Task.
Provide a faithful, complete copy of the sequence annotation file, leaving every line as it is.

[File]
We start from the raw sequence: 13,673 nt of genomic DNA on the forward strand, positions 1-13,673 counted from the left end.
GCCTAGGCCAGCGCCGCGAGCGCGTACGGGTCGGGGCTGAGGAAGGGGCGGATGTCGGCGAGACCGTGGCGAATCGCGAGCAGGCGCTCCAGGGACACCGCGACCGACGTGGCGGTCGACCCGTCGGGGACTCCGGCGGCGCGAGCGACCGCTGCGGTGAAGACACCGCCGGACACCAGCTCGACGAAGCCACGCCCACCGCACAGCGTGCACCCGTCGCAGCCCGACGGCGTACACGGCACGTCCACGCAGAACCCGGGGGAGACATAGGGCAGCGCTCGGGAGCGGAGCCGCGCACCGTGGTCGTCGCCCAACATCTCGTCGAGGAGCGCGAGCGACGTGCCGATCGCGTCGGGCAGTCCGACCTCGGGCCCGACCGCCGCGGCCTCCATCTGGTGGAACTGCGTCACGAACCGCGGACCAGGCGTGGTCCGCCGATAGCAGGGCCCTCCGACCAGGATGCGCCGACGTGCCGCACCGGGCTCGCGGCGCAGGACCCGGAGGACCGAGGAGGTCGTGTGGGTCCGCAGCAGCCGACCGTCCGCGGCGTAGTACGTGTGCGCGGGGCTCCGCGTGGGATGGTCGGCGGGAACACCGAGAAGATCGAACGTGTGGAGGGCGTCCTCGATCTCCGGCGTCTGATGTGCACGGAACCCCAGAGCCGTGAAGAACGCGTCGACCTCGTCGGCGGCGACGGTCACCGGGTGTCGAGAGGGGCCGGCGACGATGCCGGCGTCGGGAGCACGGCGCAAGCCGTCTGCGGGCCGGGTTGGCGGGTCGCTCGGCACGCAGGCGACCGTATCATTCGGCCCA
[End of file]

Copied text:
We start from the raw sequence: 13,673 nt of genomic DNA on the forward strand, positions 1-13,673 counted from the left end.
GCCTAGGCCAGCGCCGCGAGCGCGTACGGGTCGGGGCTGAGGAAGGGGCGGATGTCGGCGAGACCGTGGCGAATCGCGAGCAGGCGCTCCAGGGACACCGCGACCGACGTGGCGGTCGACCCGTCGGGGACTCCGGCGGCGCGAGCGACCGCTGCGGTGAAGACACCGCCGGACACCAGCTCGACGAAGCCACGCCCACCGCACAGCGTGCACCCGTCGCAGCCCGACGGCGTACACGGCACGTCCACGCAGAACCCGGGGGAGACATAGGGCAGCGCTCGGGAGCGGAGCCGCGCACCGTGGTCGTCGCCCAACATCTCGTCGAGGAGCGCGAGCGACGTGCCGATCGCGTCGGGCAGTCCGACCTCGGGCCCGACCGCCGCGGCCTCCATCTGGTGGAACTGCGTCACGAACCGCGGACCAGGCGTGGTCCGCCGATAGCAGGGCCCTCCGACCAGGATGCGCCGACGTGCCGCACCGGGCTCGCGGCGCAGGACCCGGAGGACCGAGGAGGTCGTGTGGGTCCGCAGCAGCCGACCGTCCGCGGCGTAGTACGTGTGCGCGGGGCTCCGCGTGGGATGGTCGGCGGGAACACCGAGAAGATCGAACGTGTGGAGGGCGTCCTCGATCTCCGGCGTCTGATGTGCACGGAACCCCAGAGCCGTGAAGAACGCGTCGACCTCGTCGGCGGCGACGGTCACCGGGTGTCGAGAGGGGCCGGCGACGATGCCGGCGTCGGGAGCACGGCGCAAGCCGTCTGCGGGCCGGGTTGGCGGGTCGCTCGGCACGCAGGCGACCGTATCATTCGGCCCA